On Tuesday morning, I presented at VSS Plugfest, an event hosted by Microsoft where around 100 backup/restore application developers come together at our Redmond campus. The goal of my presentation was to describe the infrastructure that we are building for backing up and restoring WinFS stores and items, and get some feedback on the platform. Of course, before I could do this, I needed to explain WinFS: the vision, the scenarios, the data model, etc. Ordinarily presenting all this information in a short period of time is a tad challenging, but an achievable task (as we saw from our successful PDC sessions). However, I had only one hour to present everything!
I created a slide deck by borrowing from our PDC presentations, and then adding my WinFS backup/restore slides. I started the talk by showing the IWish video from the PDC and then summarized the recent WinFS announcements: Beta 1 shipped, we’ll RTM as an out-of-bound Windows component (as part of WinFX), we’ll have more betas, we’ll align with the rest of the Microsoft data stack, etc.
From there we went into an overview of the value props (unify, organize, explore, and innovate, oh my!) and how the WinFS architecture provides them. Of course, since this was a presentation from the backup app developer point of view, I had to pick and choose which parts of WinFS to drill down into and what to fly past. At one point, I think I said something along the lines of, “We also have these really cool and important Metadata Handler services, but I won’t talk about them today.” :-)
Understanding the difference between a file and an item is fairly important for a backup app developer, so I spent some time explaining how items will become the new center of user operations, and how associations relate items with either links or common value relationships. The next topic that I drilled into was how WinFS sits on NTFS, by introducing the idea of stores and shares, and how file backed items and their streams are stored on the user’s disk.
The last topic that I drilled into as part of the overview was the WinFS type system. I explained how a schema definition is used to generate code for the developer to program against and how this is packaged and deployed into a user store. I also discussed how schema associations can organize data and briefly touched on why a developer would want to extend a schema.
Tons of information already, but we’re only halfway through. :-) Most of the audience seemed really excited by WinFS (and maybe a little overwhelmed with the fire hose of information). Since my talk was immediately before lunch, there were maybe 1 or 2 folks that seemed distracted by the aroma of lunch that came wafting into the room. I can’t really blame them; it did smell pretty appetizing.
From here, we moved into the meat of presentation: the backup and restore platform. In addition to the platform we’re building, we are planning to integrate with available in-the-box OS backup applications. Store level backup will be available on both Vista and XP and Item level backup will be available on Vista. For store level backup, WinFS is providing a VSS writer that will expose WinFS Stores as components. The implication, of course, is that the backup granularity is the entire store. Users can’t directly restore individual items from a VSS snapshot. When a store is restored from backup, WinFS will detect this and perform any necessary processing.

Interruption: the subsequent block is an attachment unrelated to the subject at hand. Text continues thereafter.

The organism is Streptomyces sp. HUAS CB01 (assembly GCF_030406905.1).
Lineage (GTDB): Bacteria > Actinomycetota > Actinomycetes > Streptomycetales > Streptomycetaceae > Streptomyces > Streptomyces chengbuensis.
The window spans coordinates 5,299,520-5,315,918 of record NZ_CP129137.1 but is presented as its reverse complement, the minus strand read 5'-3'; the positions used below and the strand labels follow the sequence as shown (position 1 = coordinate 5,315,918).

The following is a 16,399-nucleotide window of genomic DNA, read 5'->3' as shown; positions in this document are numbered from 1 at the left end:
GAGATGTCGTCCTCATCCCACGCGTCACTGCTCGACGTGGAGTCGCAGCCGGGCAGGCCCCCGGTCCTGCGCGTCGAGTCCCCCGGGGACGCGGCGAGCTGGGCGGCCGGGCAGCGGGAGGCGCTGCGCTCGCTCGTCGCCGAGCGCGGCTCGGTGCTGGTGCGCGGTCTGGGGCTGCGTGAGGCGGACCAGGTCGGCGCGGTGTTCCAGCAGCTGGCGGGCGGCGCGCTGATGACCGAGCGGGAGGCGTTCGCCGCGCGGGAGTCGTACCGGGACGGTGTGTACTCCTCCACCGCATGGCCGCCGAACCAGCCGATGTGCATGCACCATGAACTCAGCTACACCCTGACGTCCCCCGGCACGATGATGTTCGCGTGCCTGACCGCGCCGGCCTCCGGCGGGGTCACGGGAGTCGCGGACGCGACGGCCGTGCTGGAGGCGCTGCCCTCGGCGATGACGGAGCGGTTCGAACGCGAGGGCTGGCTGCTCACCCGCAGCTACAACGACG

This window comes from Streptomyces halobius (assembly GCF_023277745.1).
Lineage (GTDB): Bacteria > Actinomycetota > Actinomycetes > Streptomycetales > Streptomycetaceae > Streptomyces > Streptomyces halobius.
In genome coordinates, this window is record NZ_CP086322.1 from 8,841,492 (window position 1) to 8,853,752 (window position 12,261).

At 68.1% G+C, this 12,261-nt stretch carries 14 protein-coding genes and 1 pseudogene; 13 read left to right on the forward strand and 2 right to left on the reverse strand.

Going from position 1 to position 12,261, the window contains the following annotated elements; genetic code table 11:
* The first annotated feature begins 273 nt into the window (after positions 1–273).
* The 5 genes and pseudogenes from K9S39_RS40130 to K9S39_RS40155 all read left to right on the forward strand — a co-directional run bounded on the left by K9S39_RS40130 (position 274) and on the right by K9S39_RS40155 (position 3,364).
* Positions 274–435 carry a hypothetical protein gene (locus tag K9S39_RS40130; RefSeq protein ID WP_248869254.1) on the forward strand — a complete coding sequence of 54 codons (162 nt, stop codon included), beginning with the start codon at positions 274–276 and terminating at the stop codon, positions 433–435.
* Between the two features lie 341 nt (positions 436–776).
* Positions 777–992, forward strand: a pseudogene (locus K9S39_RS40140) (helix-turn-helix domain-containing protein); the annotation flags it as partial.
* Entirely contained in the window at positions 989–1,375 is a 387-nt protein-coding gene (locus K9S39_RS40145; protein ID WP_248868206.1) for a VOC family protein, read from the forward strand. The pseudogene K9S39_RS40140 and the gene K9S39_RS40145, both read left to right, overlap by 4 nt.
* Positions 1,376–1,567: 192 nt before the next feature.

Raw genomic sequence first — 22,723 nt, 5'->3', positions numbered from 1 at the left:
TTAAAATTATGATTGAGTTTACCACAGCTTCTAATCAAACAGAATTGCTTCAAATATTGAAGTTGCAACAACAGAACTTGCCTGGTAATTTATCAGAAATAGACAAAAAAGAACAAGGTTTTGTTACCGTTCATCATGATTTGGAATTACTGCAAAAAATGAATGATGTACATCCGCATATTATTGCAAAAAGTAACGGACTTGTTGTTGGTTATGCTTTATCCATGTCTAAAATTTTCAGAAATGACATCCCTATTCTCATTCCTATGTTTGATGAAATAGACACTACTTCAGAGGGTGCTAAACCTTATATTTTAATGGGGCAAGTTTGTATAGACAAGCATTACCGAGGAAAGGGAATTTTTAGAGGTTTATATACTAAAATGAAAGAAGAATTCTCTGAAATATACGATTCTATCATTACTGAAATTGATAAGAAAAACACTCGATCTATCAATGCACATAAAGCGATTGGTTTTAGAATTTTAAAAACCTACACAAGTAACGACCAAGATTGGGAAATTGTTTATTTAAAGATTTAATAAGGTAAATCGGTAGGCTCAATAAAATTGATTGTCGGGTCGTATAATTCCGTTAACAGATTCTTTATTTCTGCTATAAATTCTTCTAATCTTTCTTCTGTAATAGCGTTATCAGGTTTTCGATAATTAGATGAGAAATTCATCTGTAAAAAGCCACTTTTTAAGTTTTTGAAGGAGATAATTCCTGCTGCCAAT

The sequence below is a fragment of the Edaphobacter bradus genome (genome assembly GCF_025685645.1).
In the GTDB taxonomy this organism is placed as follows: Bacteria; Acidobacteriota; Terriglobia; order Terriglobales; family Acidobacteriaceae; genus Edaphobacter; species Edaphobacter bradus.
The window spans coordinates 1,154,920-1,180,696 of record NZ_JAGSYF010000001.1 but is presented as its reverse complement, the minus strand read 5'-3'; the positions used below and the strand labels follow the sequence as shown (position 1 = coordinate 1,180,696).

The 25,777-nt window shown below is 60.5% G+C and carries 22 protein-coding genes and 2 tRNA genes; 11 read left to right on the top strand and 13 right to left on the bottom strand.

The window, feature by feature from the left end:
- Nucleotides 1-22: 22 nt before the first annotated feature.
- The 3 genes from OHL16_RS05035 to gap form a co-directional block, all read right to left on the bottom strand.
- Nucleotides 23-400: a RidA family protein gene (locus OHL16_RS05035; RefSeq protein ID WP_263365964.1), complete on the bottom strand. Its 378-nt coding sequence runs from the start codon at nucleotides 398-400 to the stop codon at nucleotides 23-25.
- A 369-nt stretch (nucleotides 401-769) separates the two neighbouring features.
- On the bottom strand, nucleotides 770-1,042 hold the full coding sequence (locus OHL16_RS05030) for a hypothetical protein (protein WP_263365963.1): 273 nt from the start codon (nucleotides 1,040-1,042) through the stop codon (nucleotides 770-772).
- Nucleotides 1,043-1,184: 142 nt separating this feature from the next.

Because item level granularity is important, we are building extensive item level backup and restore support. The item level backup allows user to revert a change to an item (“Oops, I didn’t mean to save that!”). On the other hand, the store level backup is more for the scenario of a broken hard drive and a user needing all his files back. The item level backup platform, at RTM, will be managed client side APIs. For Beta 1, we have stored procedures you can prototype with. However, by RTM, we may deprecate these procedures in favor of the managed API.
When we discuss item backup, we need to describe the item boundary. In other words, if all our data is related and linked, where does one item end and another item start? A WinFS item serialization contains the core item, outgoing links (just the link entity, not the linked item itself), extensions, embedded items, and incoming link IDs. We use the outgoing links and incoming link IDs to fix up the links between items at restore time. Backing up a folder is just like backing up any other item; it is important to note that serializing a folder does not serialize its contained items. This is because a folder item is just like any other item.
The last thing I touched was how WinFS provides the infrastructure for incremental backup of items. Essentially, a developer can easily get an enumeration of items that have changed since a given watermark and use this list to fetch items for backing up.
There were a bunch of good questions throughout my talk and during the small group discussion at the end. A lot of folks asked, “So are you a file system or a database?” In reality we’re both: “a relational file system”. Related to this question, some people asked, “Can a WinFS drive can be converted back to an NTFS drive?” There is no such thing as a “WinFS drive”. Since WinFS is built on top of and dependent on NTFS, we can’t replace it. One way to think of this is that WinFS is a subsystem on top of NTFS; you can have your WinFS store on the same drive as normal NTFS files.
I’ll be producing a whitepaper on WinFS Backup/Restore that will have all the details about the VSS Writer and the item level backup APIs. You can expect to see a blog post and link for it. In the meanwhile, if you have any questions, please let me know.
Author: Vijay Bangaru